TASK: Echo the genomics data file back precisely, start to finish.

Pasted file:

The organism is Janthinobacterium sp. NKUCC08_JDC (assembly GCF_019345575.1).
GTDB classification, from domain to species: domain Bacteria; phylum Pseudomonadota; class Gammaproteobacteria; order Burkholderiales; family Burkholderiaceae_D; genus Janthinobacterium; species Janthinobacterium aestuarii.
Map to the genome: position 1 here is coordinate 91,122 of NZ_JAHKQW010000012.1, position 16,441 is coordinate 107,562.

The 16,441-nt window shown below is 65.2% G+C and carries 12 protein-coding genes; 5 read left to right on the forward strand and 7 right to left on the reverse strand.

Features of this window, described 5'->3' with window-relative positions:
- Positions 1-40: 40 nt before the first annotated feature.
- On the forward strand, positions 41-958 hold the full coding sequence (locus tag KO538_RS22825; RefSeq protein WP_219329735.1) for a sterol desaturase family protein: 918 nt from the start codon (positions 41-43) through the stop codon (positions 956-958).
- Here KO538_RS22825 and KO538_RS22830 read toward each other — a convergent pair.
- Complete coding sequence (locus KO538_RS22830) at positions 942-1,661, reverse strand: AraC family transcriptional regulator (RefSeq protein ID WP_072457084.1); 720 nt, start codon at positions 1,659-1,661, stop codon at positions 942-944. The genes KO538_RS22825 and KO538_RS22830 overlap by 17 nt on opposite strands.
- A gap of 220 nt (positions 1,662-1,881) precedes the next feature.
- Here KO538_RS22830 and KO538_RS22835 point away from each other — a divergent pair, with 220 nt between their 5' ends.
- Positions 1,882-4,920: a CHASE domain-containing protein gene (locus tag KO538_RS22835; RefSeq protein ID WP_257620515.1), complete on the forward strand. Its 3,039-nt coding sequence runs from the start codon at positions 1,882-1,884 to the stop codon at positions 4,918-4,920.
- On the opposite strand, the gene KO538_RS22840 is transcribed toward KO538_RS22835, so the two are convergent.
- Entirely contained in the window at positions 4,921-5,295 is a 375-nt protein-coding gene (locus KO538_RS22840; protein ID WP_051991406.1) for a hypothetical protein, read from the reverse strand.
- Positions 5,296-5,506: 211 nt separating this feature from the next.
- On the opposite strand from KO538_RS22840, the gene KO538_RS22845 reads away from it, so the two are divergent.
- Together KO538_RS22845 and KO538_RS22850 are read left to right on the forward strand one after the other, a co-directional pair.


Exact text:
The organism is Janthinobacterium sp. NKUCC08_JDC (assembly GCF_019345575.1).
GTDB classification, from domain to species: domain Bacteria; phylum Pseudomonadota; class Gammaproteobacteria; order Burkholderiales; family Burkholderiaceae_D; genus Janthinobacterium; species Janthinobacterium aestuarii.
Map to the genome: position 1 here is coordinate 91,122 of NZ_JAHKQW010000012.1, position 16,441 is coordinate 107,562.

The 16,441-nt window shown below is 65.2% G+C and carries 12 protein-coding genes; 5 read left to right on the forward strand and 7 right to left on the reverse strand.

Features of this window, described 5'->3' with window-relative positions:
- Positions 1-40: 40 nt before the first annotated feature.
- On the forward strand, positions 41-958 hold the full coding sequence (locus tag KO538_RS22825; RefSeq protein WP_219329735.1) for a sterol desaturase family protein: 918 nt from the start codon (positions 41-43) through the stop codon (positions 956-958).
- Here KO538_RS22825 and KO538_RS22830 read toward each other — a convergent pair.
- Complete coding sequence (locus KO538_RS22830) at positions 942-1,661, reverse strand: AraC family transcriptional regulator (RefSeq protein ID WP_072457084.1); 720 nt, start codon at positions 1,659-1,661, stop codon at positions 942-944. The genes KO538_RS22825 and KO538_RS22830 overlap by 17 nt on opposite strands.
- A gap of 220 nt (positions 1,662-1,881) precedes the next feature.
- Here KO538_RS22830 and KO538_RS22835 point away from each other — a divergent pair, with 220 nt between their 5' ends.
- Positions 1,882-4,920: a CHASE domain-containing protein gene (locus tag KO538_RS22835; RefSeq protein ID WP_257620515.1), complete on the forward strand. Its 3,039-nt coding sequence runs from the start codon at positions 1,882-1,884 to the stop codon at positions 4,918-4,920.
- On the opposite strand, the gene KO538_RS22840 is transcribed toward KO538_RS22835, so the two are convergent.
- Entirely contained in the window at positions 4,921-5,295 is a 375-nt protein-coding gene (locus KO538_RS22840; protein ID WP_051991406.1) for a hypothetical protein, read from the reverse strand.
- Positions 5,296-5,506: 211 nt separating this feature from the next.
- On the opposite strand from KO538_RS22840, the gene KO538_RS22845 reads away from it, so the two are divergent.
- Together KO538_RS22845 and KO538_RS22850 are read left to right on the forward strand one after the other, a co-directional pair.